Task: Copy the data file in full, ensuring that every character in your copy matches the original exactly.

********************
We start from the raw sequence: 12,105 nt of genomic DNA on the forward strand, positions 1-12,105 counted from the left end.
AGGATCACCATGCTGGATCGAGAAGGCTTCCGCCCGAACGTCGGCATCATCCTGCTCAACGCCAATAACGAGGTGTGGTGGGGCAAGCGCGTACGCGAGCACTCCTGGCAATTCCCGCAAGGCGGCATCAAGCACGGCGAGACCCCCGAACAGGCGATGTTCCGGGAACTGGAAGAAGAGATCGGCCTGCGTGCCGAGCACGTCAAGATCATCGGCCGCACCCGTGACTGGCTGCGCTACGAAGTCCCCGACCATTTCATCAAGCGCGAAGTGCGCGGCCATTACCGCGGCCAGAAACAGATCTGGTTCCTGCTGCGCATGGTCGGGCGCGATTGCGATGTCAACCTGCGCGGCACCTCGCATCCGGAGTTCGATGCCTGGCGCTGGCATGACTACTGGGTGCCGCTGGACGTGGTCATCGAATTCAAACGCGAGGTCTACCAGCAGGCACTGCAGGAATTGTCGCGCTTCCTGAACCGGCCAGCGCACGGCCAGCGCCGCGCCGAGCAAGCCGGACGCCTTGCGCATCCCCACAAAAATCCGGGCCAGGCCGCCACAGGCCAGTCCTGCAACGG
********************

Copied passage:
We start from the raw sequence: 12,105 nt of genomic DNA on the forward strand, positions 1-12,105 counted from the left end.
AGGATCACCATGCTGGATCGAGAAGGCTTCCGCCCGAACGTCGGCATCATCCTGCTCAACGCCAATAACGAGGTGTGGTGGGGCAAGCGCGTACGCGAGCACTCCTGGCAATTCCCGCAAGGCGGCATCAAGCACGGCGAGACCCCCGAACAGGCGATGTTCCGGGAACTGGAAGAAGAGATCGGCCTGCGTGCCGAGCACGTCAAGATCATCGGCCGCACCCGTGACTGGCTGCGCTACGAAGTCCCCGACCATTTCATCAAGCGCGAAGTGCGCGGCCATTACCGCGGCCAGAAACAGATCTGGTTCCTGCTGCGCATGGTCGGGCGCGATTGCGATGTCAACCTGCGCGGCACCTCGCATCCGGAGTTCGATGCCTGGCGCTGGCATGACTACTGGGTGCCGCTGGACGTGGTCATCGAATTCAAACGCGAGGTCTACCAGCAGGCACTGCAGGAATTGTCGCGCTTCCTGAACCGGCCAGCGCACGGCCAGCGCCGCGCCGAGCAAGCCGGACGCCTTGCGCATCCCCACAAAAATCCGGGCCAGGCCGCCACAGGCCAGTCCTGCAACGG